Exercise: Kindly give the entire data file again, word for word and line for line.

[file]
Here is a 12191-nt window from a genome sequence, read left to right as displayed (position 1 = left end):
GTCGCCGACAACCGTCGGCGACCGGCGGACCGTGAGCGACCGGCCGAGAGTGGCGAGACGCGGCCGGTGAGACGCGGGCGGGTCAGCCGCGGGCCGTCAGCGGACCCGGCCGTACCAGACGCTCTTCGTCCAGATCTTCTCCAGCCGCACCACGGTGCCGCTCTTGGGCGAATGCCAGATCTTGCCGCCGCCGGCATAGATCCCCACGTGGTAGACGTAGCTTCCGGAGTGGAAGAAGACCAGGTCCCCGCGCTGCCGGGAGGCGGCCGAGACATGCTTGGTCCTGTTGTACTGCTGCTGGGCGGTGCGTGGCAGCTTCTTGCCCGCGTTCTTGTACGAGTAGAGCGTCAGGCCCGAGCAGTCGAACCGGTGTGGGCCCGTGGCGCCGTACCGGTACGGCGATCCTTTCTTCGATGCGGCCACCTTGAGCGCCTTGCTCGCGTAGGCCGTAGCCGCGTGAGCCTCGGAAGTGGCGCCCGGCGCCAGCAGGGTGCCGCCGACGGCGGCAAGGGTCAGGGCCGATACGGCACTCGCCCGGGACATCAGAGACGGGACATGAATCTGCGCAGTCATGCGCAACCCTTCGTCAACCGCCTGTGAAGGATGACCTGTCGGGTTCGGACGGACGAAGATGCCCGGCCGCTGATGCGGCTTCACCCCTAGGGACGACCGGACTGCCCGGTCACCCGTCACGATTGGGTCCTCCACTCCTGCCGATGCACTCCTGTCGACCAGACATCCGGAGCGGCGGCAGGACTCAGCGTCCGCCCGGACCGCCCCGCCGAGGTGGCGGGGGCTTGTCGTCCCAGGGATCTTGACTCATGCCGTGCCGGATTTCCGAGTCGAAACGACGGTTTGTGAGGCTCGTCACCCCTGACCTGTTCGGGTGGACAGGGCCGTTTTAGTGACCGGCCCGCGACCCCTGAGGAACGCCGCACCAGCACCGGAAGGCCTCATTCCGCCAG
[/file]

Here is a 12191-nt window from a genome sequence, read left to right as displayed (position 1 = left end):
GTCGCCGACAACCGTCGGCGACCGGCGGACCGTGAGCGACCGGCCGAGAGTGGCGAGACGCGGCCGGTGAGACGCGGGCGGGTCAGCCGCGGGCCGTCAGCGGACCCGGCCGTACCAGACGCTCTTCGTCCAGATCTTCTCCAGCCGCACCACGGTGCCGCTCTTGGGCGAATGCCAGATCTTGCCGCCGCCGGCATAGATCCCCACGTGGTAGACGTAGCTTCCGGAGTGGAAGAAGACCAGGTCCCCGCGCTGCCGGGAGGCGGCCGAGACATGCTTGGTCCTGTTGTACTGCTGCTGGGCGGTGCGTGGCAGCTTCTTGCCCGCGTTCTTGTACGAGTAGAGCGTCAGGCCCGAGCAGTCGAACCGGTGTGGGCCCGTGGCGCCGTACCGGTACGGCGATCCTTTCTTCGATGCGGCCACCTTGAGCGCCTTGCTCGCGTAGGCCGTAGCCGCGTGAGCCTCGGAAGTGGCGCCCGGCGCCAGCAGGGTGCCGCCGACGGCGGCAAGGGTCAGGGCCGATACGGCACTCGCCCGGGACATCAGAGACGGGACATGAATCTGCGCAGTCATGCGCAACCCTTCGTCAACCGCCTGTGAAGGATGACCTGTCGGGTTCGGACGGACGAAGATGCCCGGCCGCTGATGCGGCTTCACCCCTAGGGACGACCGGACTGCCCGGTCACCCGTCACGATTGGGTCCTCCACTCCTGCCGATGCACTCCTGTCGACCAGACATCCGGAGCGGCGGCAGGACTCAGCGTCCGCCCGGACCGCCCCGCCGAGGTGGCGGGGGCTTGTCGTCCCAGGGATCTTGACTCATGCCGTGCCGGATTTCCGAGTCGAAACGACGGTTTGTGAGGCTCGTCACCCCTGACCTGTTCGGGTGGACAGGGCCGTTTTAGTGACCGGCCCGCGACCCCTGAGGAACGCCGCACCAGCACCGGAAGGCCTCATTCCGCCAG